Here is how my website appears on Google when I search for "CMIS":

Screenshot of Google result

Screenshot of CmisSync: Menu/etc are the values of alt= attributes that I have written for three images towards the bottom of the page.

This website has not changed for a few years, and has plenty of normal <p> text, including the strings "CMIS" and "CmisSync".


Why would Google show img alts instead of showing the page's normal text?
How can I get Google to display something more understandable?

  • Interesting problem, what were you searching for to get that result? I see your meta description displaying. Did you recently add that?
    – Max
    Jul 14, 2015 at 7:33
  • @Max: I did not thought about this at all! Info added, thanks. Jul 14, 2015 at 7:36
  • Actually, this is extremely simple to understand- you have not given Google much to choose from so it picked what it felt was the best it could for the SERP link and snippet which is rather poor.
    – closetnoc
    Jul 14, 2015 at 16:15

2 Answers 2


Your problem is rather simple to understand.

Your title tag is too short and your description meta-tag is short and rather nondescript. Follow that, your h1 tag matches your title tag and is too short and nondescript. Your first h2 tag is also nondescript. Your first paragraph is also short.

In short, you have not given anything for Google to use for a SERP link and snippet. You are breaking enough of the basic SEO on-page ranking signals that your page will never really rank for much. Google is simply finding whatever it can to use for the SERP link and snippet and you have not provided it much to choose from.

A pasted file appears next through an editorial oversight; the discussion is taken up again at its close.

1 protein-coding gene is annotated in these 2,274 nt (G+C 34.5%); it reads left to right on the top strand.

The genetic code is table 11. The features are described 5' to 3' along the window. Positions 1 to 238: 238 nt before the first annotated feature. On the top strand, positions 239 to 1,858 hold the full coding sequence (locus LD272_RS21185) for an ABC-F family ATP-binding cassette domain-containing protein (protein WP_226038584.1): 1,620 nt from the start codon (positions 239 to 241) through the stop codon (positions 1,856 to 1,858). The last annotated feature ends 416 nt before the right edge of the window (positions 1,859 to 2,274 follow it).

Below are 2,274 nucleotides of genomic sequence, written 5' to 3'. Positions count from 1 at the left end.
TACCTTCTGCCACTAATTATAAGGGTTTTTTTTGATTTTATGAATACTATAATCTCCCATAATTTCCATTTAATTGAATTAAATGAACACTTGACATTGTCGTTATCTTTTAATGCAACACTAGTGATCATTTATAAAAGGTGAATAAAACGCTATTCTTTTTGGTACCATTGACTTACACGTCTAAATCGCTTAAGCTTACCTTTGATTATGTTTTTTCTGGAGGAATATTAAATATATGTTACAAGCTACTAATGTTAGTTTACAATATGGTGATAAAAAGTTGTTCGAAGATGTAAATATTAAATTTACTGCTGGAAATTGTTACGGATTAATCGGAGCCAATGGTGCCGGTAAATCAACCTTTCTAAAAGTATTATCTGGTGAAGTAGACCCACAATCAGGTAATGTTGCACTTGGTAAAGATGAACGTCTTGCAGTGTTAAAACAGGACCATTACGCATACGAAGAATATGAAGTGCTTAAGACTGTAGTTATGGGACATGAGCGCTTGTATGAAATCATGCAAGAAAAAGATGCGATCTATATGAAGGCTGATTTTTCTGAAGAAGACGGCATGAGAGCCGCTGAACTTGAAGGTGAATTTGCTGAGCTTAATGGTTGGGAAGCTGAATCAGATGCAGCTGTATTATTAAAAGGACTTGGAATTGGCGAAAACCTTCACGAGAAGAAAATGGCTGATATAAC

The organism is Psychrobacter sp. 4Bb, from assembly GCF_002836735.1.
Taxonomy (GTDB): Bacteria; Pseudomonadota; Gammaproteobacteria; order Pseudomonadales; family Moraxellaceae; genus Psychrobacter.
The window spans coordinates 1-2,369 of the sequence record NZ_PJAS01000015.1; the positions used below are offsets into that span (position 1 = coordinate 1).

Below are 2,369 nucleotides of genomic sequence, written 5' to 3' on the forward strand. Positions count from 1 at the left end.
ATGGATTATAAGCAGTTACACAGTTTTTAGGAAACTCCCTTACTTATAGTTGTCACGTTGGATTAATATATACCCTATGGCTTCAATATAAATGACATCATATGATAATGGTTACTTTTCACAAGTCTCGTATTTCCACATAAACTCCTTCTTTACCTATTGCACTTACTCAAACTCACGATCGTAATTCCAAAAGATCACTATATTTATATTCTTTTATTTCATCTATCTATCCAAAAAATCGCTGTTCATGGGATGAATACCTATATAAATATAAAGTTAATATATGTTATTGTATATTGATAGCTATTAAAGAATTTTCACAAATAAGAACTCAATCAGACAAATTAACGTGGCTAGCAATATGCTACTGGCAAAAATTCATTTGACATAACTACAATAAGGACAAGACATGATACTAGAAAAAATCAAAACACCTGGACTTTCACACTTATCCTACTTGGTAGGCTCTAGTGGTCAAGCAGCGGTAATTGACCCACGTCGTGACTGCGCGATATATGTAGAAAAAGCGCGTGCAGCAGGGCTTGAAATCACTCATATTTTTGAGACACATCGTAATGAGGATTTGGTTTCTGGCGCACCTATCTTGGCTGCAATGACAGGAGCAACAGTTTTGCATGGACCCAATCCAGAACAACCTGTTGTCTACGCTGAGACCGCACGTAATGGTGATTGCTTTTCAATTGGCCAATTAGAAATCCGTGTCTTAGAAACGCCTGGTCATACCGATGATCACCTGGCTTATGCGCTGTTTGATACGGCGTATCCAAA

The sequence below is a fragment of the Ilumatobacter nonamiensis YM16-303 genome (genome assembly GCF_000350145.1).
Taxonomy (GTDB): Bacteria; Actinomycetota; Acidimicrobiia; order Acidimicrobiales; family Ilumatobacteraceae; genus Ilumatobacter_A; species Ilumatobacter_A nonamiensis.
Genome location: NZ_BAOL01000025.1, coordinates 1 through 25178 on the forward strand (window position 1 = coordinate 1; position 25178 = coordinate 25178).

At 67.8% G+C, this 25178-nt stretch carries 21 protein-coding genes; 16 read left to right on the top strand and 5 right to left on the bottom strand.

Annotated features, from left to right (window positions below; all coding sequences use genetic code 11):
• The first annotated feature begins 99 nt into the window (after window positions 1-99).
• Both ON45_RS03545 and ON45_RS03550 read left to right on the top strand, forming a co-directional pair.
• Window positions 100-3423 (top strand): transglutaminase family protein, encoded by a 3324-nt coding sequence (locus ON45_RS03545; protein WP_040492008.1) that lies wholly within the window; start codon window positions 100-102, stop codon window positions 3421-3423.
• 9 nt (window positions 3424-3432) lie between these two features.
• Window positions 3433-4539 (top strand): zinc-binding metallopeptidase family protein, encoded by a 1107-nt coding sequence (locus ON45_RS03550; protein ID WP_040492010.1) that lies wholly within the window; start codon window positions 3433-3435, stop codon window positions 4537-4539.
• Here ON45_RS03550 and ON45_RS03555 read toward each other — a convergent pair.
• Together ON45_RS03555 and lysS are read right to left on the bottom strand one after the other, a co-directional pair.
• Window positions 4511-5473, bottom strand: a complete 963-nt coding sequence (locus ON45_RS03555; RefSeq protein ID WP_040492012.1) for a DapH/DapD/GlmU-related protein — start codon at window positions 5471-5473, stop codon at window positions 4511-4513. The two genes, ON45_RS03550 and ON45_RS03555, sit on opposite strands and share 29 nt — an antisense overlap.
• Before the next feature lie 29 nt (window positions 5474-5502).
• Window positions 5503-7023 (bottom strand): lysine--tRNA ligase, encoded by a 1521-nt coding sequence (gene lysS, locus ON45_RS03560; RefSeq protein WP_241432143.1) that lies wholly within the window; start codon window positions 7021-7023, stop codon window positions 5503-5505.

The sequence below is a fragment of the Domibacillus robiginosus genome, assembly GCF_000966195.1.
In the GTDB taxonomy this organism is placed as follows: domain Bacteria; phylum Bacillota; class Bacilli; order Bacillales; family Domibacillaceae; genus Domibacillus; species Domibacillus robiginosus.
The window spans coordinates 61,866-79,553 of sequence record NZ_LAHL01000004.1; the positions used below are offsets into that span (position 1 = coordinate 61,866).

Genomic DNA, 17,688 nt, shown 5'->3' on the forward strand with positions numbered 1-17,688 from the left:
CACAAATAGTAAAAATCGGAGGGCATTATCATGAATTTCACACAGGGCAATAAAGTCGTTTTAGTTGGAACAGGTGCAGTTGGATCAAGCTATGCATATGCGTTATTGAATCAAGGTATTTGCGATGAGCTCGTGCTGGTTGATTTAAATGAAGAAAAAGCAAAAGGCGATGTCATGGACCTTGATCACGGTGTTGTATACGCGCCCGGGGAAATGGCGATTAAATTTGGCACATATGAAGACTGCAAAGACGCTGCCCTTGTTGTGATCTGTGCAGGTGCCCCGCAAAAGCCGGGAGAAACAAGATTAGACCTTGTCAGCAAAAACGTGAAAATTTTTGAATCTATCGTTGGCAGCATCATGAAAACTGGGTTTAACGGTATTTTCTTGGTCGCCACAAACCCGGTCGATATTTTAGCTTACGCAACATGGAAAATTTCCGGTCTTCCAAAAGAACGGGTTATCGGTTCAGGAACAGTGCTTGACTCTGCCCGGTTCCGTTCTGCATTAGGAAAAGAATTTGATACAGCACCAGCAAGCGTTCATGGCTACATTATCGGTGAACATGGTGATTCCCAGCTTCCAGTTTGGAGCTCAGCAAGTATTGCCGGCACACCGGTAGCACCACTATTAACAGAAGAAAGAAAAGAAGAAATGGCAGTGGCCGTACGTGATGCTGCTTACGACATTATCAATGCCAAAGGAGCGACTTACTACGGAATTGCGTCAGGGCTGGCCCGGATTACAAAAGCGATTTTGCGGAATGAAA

I rather suspect you are may be chasing just a few keywords too. It appears you are only ranking for "CMIS".

You will want to stop the keyword chase. It has been a long standing advice that is largely demoted with semantics. Do not get me wrong, you do want to chose a list of keywords and send signals to Google, however, it is also easy to over optimize your site out of view. The important thing to remember is that search engines need textual content and it is always better to perform naturally instead of artificially through too many manual means. Forget all the keyword density stuff. It is a myth. Just a few uses of important keywords in the proper way can make your site rank well enough. What is also important to know is that you want your content to weigh in search and to have enough content diversity to expand search- not narrow it down.

Remember that search competition is stiff. It takes content to rank.

I am curious about cmissync.org versus cmissync.com where the .com version is optimized slightly better and performs slightly better. Still, cmissync.com is rather weak and can be improved significantly.

I am not sure why there are two websites for the same thing.

Generally speaking, it is better to make one site rank really well instead of dividing your efforts. It can make sense to make more than one website rank for multiple markets, but I am not sure that is what you are trying to do.

In your case, I would remove your .org site and do a blanket 301 redirect to the .com site. You will lose nothing at this point. If that is not what you want to do, then each site has to perform differently to attract a completely different audience.

The best thing I can do to answer your question, is reference some answers to help you rank better. You may want to ignore the titles and the question specifically and just take out of the answers what you need. There is some overlap, but there are gems in each answer so it will pay to read them.

Regarding the title tag:

Title tag different from title appearing in Google?